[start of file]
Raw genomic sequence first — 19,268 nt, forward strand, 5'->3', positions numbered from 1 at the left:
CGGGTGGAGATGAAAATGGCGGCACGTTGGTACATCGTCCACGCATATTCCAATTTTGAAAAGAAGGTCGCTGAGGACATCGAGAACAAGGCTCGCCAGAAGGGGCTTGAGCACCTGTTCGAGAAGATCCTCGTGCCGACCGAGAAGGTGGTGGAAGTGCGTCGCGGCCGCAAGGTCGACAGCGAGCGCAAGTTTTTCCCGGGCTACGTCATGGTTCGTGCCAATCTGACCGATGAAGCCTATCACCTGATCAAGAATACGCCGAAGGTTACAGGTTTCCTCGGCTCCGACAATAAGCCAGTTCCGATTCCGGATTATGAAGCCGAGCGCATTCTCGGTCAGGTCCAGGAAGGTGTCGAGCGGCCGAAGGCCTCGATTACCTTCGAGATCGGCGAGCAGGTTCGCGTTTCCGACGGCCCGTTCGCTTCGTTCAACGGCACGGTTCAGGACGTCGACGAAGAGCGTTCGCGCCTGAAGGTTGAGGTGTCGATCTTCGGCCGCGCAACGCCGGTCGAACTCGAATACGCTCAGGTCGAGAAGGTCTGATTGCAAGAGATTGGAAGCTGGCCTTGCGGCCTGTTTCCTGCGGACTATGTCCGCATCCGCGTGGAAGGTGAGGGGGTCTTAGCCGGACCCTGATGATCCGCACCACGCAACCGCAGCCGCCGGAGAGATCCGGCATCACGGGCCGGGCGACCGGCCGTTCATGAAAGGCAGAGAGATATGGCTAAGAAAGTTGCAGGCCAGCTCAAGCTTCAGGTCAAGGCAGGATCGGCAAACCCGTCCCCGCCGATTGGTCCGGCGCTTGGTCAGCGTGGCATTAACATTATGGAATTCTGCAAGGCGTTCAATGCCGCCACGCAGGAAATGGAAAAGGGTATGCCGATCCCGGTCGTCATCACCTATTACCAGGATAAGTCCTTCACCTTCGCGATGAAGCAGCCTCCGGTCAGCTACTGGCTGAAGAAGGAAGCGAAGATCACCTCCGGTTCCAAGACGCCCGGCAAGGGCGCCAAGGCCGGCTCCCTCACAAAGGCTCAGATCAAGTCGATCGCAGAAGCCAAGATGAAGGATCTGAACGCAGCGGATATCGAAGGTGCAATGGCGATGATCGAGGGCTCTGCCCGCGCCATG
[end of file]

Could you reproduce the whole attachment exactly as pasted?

Raw genomic sequence first — 19,268 nt, forward strand, 5'->3', positions numbered from 1 at the left:
CGGGTGGAGATGAAAATGGCGGCACGTTGGTACATCGTCCACGCATATTCCAATTTTGAAAAGAAGGTCGCTGAGGACATCGAGAACAAGGCTCGCCAGAAGGGGCTTGAGCACCTGTTCGAGAAGATCCTCGTGCCGACCGAGAAGGTGGTGGAAGTGCGTCGCGGCCGCAAGGTCGACAGCGAGCGCAAGTTTTTCCCGGGCTACGTCATGGTTCGTGCCAATCTGACCGATGAAGCCTATCACCTGATCAAGAATACGCCGAAGGTTACAGGTTTCCTCGGCTCCGACAATAAGCCAGTTCCGATTCCGGATTATGAAGCCGAGCGCATTCTCGGTCAGGTCCAGGAAGGTGTCGAGCGGCCGAAGGCCTCGATTACCTTCGAGATCGGCGAGCAGGTTCGCGTTTCCGACGGCCCGTTCGCTTCGTTCAACGGCACGGTTCAGGACGTCGACGAAGAGCGTTCGCGCCTGAAGGTTGAGGTGTCGATCTTCGGCCGCGCAACGCCGGTCGAACTCGAATACGCTCAGGTCGAGAAGGTCTGATTGCAAGAGATTGGAAGCTGGCCTTGCGGCCTGTTTCCTGCGGACTATGTCCGCATCCGCGTGGAAGGTGAGGGGGTCTTAGCCGGACCCTGATGATCCGCACCACGCAACCGCAGCCGCCGGAGAGATCCGGCATCACGGGCCGGGCGACCGGCCGTTCATGAAAGGCAGAGAGATATGGCTAAGAAAGTTGCAGGCCAGCTCAAGCTTCAGGTCAAGGCAGGATCGGCAAACCCGTCCCCGCCGATTGGTCCGGCGCTTGGTCAGCGTGGCATTAACATTATGGAATTCTGCAAGGCGTTCAATGCCGCCACGCAGGAAATGGAAAAGGGTATGCCGATCCCGGTCGTCATCACCTATTACCAGGATAAGTCCTTCACCTTCGCGATGAAGCAGCCTCCGGTCAGCTACTGGCTGAAGAAGGAAGCGAAGATCACCTCCGGTTCCAAGACGCCCGGCAAGGGCGCCAAGGCCGGCTCCCTCACAAAGGCTCAGATCAAGTCGATCGCAGAAGCCAAGATGAAGGATCTGAACGCAGCGGATATCGAAGGTGCAATGGCGATGATCGAGGGCTCTGCCCGCGCCATG